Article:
The unofficial theme of today has seemed to be the intersection of the private and the public. We started with Abel Ferrara’s film about the ex-President of France being accused of sexually assaulting a maid. Then, I Am Curious looked at the intersection of the political with the social and sexual. Inside Llewyn Davis is about the private life of a folk singer, and wonders if that has an impact on the art, and the audience. Last Days in Vietnam transcends the static beat-for-beat war overview to delve in personal on-the-ground archival footage. And, Bryan Singer’s scandal is the epitome of when the private comes out to play in the public arena.
Obviously this isn’t a new topic. Dominique Strauss-Kahn’s scandal happened just a few years ago. I Am Curious was released in the mid-60s. Bryan Singer’s case allegedly happened in the 90s. Last Days in Vietnam was in the 70s. We’ve been struggling with the cult of the image for decades. Scandals are as old as prostitution.
Nor is the topic’s question anything new, nor has it ever been fully answered. Do we have the right to expect our artists and celebrities to act in a certain behavior?
Last week, I framed this conversation with respect to gillianren’s discussion of Tom Cruise’s behavior towards psychiatry, and my constant obsessive ranting about Orson Scott Card’s behavior towards gays, especially with respect to that movie that came out last year. Other frequent hot topics include Mel Gibson’s anti-Semetic rants while drunk/high, Gary Oldman’s wrong-headed defense of that, Alec Baldwin’s treatment of his wife and use of homophobic slurs during times of anger, Tracy Morgan’s joke about brutally murdering his son if his son came out as gay, or Tina Fey’s defense of Tracy Morgan using 30 Rock to call the offended groups Morons. Plus, there’s also Bret Easton Ellis’ Twitter trolling to stay relevant, Jenny McCarthy’s anti-Vaccination preaching, and Craig T Nelson whining about how he never caught a break. And, let’s not forget the nasty feud/allengations between Woody Allen and Mia Farrow, nor the activities of Roman Polanski. Amongst many many other controversies.
Some of these controversies occurred in the private or semi-private – Bryan Singer, Dominique Strauss-Kahn, Mel Gibson, Alec Baldwin, Allen and Farrow, Polanski – while some of them happened in the very public: Gary Oldman, Tom Cruise, Orson Scott Card, Tracy Morgan, Bret Easton Ellis, Jenny McCarthy, Craig T Nelson. In the modern age, we’re still tearing down walls between the private and the public. Facebook and Twitter allow us to shape the image of who we want to be presented as, but they frequently also serve as a public wall to a private thought. Most celebrities, if they’re not making a show of tearing these walls for us, they’re having these walls torn down by other people, as is the case with the phone hack bit.
If the case is that walls are being torn down for these people, are we justified in demanding they act a certain way? Sure, we have a right to boycott their movies on our own terms, but is it justified? I feel justified in boycotting Orson Scott Card because he would actively do harm with my money by giving it to groups who want to marginalize me. Gillianren feels personally marginalized by Tom Cruise because he preaches in public. But, what about the rest of this? Should we be actively boycotting Gary Oldman because he came to the defense of Mel Gibson and said a few shitty things in an interview? Should we be boycotting Roman Polanski because he drugged and raped an underage girl 40+ years ago, the victim of which has said she forgave him?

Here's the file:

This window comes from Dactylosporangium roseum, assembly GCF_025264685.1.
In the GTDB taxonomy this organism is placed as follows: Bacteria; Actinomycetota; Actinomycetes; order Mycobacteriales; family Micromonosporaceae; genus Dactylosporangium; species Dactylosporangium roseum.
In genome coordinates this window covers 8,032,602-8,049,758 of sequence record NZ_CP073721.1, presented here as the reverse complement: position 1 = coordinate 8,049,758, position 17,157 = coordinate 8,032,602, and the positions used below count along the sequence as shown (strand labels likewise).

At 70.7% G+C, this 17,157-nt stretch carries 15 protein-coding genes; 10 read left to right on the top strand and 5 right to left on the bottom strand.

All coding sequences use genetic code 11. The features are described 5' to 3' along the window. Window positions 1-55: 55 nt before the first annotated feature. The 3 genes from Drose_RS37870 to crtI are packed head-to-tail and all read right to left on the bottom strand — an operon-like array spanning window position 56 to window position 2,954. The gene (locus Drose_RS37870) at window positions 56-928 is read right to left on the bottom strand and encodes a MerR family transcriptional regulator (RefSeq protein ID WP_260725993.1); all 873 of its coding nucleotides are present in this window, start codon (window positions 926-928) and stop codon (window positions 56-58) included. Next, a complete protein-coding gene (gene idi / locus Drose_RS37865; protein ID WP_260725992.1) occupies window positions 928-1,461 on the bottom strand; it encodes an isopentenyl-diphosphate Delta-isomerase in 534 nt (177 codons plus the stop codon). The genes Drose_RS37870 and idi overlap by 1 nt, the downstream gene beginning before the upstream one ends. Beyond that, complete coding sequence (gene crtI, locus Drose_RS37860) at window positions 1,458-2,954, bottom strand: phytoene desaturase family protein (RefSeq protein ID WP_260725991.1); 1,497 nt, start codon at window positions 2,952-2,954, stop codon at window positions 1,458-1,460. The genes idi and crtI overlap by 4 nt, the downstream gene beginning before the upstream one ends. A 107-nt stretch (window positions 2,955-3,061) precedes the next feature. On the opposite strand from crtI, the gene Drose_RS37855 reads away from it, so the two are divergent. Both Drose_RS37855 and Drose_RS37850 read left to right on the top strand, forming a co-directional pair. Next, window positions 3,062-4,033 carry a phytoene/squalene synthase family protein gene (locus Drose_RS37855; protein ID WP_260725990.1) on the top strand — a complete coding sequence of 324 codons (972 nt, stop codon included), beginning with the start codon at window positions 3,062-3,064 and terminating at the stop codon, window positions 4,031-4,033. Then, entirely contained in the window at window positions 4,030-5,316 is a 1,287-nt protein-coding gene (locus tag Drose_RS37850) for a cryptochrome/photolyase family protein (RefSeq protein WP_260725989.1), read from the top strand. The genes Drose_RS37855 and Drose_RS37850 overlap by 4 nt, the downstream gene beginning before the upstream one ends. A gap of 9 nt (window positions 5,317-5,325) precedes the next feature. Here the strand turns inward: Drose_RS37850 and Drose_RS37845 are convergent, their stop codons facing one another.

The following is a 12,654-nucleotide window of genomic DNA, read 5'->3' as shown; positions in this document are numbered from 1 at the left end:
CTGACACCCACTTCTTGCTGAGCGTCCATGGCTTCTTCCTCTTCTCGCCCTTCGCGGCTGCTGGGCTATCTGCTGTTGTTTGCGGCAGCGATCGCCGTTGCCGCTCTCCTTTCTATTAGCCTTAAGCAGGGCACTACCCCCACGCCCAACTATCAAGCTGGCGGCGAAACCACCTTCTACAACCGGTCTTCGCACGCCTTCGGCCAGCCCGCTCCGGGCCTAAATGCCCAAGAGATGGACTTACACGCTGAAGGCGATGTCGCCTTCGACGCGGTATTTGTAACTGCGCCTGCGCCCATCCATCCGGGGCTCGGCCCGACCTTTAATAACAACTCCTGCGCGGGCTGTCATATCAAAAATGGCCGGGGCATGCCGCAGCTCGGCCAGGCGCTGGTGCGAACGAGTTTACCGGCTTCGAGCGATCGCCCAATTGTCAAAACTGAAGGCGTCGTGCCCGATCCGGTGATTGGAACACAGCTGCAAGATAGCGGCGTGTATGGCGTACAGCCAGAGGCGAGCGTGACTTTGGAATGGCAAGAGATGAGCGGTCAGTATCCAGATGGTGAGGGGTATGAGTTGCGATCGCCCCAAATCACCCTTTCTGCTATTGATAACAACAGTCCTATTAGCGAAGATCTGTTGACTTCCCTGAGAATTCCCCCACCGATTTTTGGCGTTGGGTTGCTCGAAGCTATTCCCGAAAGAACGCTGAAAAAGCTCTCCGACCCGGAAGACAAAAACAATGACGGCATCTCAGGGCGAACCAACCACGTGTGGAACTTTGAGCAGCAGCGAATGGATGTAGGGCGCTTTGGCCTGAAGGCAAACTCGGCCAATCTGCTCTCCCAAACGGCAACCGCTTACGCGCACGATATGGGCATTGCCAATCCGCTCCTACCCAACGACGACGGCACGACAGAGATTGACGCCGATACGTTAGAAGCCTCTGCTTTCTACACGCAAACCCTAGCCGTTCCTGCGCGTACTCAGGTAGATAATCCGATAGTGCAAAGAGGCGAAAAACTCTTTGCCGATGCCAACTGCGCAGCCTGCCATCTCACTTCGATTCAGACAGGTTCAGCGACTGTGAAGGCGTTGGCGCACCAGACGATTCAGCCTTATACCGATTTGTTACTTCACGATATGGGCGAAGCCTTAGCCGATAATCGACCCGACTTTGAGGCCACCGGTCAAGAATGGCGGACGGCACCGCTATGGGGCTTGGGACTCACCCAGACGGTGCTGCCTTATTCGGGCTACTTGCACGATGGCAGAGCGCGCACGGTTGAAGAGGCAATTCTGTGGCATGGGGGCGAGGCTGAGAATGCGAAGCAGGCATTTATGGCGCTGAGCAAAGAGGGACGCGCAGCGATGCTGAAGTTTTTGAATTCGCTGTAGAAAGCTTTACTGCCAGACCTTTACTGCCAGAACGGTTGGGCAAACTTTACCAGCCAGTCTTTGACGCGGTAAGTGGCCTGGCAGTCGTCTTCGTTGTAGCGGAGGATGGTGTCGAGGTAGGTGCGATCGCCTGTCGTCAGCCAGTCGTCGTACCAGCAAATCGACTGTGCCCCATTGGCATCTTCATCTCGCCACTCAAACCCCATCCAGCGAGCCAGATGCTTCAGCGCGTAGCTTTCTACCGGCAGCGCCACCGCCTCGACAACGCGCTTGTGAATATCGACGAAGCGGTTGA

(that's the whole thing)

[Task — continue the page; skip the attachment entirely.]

Raoul had this to say on the topic:
I think about this a lot because I know I’m guilty of a lot of hypocrisy in this area. It came up in a conversation about Sin City 2 with the girl who cuts my hair. Frank Miller is an important artist in his field, but knowing what I now know about him, both his personal ideals and politics along with his recent work like 300, makes it hard for me to enjoy any of his work. I enjoyed Sin City well enough the first time around, but I was younger and “Frank Miller” meant something very different to me back then.
Which is all to say that I think we have every right to demand things from the artists we love, but we have to be consistent about it or it will be petty. How many Jerry Lee Lewis (who married his 13-year old cousin) fans have made jokes at the expense of Michael Jackson (who was never found guilty of anything)? If you’re going to boycott Woody Allen’s movies based on allegations that may or may not be true, go ahead and boycott anything with Klaus Kinski in it too.
Or, you can just deal with the fact that, like the rest of us mere mortals, the men and women who entertain us for a living are flawed human beings capable of great evil and great good. If I kept track of every single heinous thing any actor, director, writer, etc. had done and opted out of all the films they made, I might not have much left to watch. I’m not saying that we should just give up completely – I still won’t watch or read anything by Frank Miller again, but I think the key is to be honest about it. I just don’t like the guy. Julius does it right – supporting Card is not in his interests. He didn’t say “Card represents a force of evil and anyone who says, etc. etc. etc.” If you take the moral high ground, you have to stay there. That’s not easy.
What about you? There are a lot of different positions to take on this. Does your view of an author affect how you view his work, positively or negatively? Or, do you not let people’s off-screen behavior affect your view of them or their work?